Wednesday

20th Nov 2019

MEPs urge EU to decide on Macedonia accession talks

  • Skopje - Macedonia has been an EU candidate for more than three years, but has yet to open membership talks (Photo: European Commission)

MEPs adopted a resolution on Thursday (12 March) calling on member states to set a date for opening accession talks with Macedonia this year.

In a resolution adopted by MEPs with 478 votes in favour and 92 against, the European Parliament said it "regrets …that, three years after it [Macedonia] was granted the status of candidate for membership of the EU, accession negotiations have not yet started, which is an unsustainable situation having demotivating effects for the country, and risks destabilising the region."

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The parliament "urges the Council [the EU member states] to accelerate this process by deciding on a date for the beginning of accession negotiations, during the current year [provided that other conditions are met]."

"We have to recognise that in the former Yugoslav Republic of Macedonia things are not going worse than in other countries," said Dutch MEP Erik Meijer, referring to the problems with corruption and organised crime in the small Balkan country.

He said it would be at least 2017 before Macedonia makes it into the bloc, so negotiation may as well as start now.

Upcoming elections – 'moment of truth'

Macedonia was granted the status of EU candidate in December 2005, but accession talks have not been opened ever since, mainly due to Greece.

Athens has refused to recognise its neighbour's constitutional name - the Republic of Macedonia - since it declared independence from Yugoslavia in 1991.

This is because a northern region in Greece is also called Macedonia and Greece believes allowing Skopje to use the name will open the way to territorial claims. It also believes the appellation is part of its own historical heritage.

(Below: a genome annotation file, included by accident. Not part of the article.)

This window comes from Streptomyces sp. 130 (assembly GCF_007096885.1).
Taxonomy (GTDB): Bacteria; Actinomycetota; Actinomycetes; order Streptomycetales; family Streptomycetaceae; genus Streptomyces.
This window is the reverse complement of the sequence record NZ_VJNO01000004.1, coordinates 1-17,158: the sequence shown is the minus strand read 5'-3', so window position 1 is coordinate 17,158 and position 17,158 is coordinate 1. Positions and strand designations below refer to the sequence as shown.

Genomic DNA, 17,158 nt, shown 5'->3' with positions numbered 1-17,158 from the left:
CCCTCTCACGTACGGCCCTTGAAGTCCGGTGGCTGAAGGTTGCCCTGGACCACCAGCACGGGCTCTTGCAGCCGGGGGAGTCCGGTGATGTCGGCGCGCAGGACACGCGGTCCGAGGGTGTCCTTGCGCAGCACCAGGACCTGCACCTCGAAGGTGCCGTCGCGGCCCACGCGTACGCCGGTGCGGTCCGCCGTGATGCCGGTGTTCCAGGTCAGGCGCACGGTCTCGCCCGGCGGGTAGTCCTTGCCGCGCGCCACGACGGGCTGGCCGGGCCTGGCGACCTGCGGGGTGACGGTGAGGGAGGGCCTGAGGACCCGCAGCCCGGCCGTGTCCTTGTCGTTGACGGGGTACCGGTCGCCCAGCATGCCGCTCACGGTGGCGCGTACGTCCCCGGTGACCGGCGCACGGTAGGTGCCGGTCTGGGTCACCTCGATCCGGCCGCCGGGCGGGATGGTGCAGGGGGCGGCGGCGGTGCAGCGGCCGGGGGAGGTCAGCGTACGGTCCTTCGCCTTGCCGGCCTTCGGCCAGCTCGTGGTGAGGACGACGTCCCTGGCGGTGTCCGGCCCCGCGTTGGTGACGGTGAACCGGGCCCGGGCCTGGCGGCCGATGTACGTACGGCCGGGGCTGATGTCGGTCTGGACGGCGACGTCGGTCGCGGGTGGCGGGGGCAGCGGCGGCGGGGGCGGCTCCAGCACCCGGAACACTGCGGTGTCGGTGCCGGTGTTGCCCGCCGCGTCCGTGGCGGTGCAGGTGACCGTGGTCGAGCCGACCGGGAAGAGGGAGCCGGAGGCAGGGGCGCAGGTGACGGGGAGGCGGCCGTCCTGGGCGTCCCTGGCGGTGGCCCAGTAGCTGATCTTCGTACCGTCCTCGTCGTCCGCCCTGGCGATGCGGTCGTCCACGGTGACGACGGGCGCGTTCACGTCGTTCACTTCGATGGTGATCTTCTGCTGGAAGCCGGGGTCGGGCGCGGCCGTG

Greece has been blocking Macedonia's NATO bid for the same reason.

EU enlargement commissioner Olli Rehn stressed that "free and fair" presidential and local elections later this month and in April would be a key condition for Macedonia to be allowed to start accession talks, after violent incidents marked last year's general elections.

"I share [MEPs'] regret that, three years after the country achieved candidate status, accession negotiations have not yet started," Mr Rehn said in the parliament's plenary in Strasbourg on Wednesday.

"The key outstanding condition is the ability to meet international standards for the conduct of free and fair elections …The presidential and municipal elections in March and April will be a moment of truth," he added.

Time 'running out' for Croatia

MEPs also approved a Croatia resolution "deeply regretting that [Croatia's] accession negotiations have been effectively blocked for a considerable time because of bilateral issues."

Due to a dispute between Croatia and Slovenia on their common land and sea border Ljubljana has been blocking almost a third of the chapters of Zagreb's EU accession package.

But the parliamentarians said they were "confident that the goal of concluding negotiations in 2009 ...can [still] be achieved," provided that the Croatian government implements the needed reforms in fields such as corruption and organised crime, as well as administrative and judicial reform.

The Czech EU presidency expressed less optimistic views saying it was "concerned" about the stalemate between Slovenia and Croatia on solving the dispute and noting that "time is running out" for Zagreb to finish talks by the end of this year and become an EU member by 2011.

Macedonia name dispute 'holds hostage' EU credibility

Macedonia is ready to start accession talks with the EU and the fact that the old dispute with Greece over its name is hindering the process harms not just Skopje, but the EU's credibility as well, Macedonian foreign minister Antonio Milososki told EUobserver.

Croatia accepts EU mediation in border dispute with Slovenia

Croatia on Monday accepted an EU proposal to set up an expert group that would help solve its border dispute with Slovenia and unblock its EU talks, but stressed that such a group should lead to the issue eventually being brought before the International Court of Justice in the Hague.

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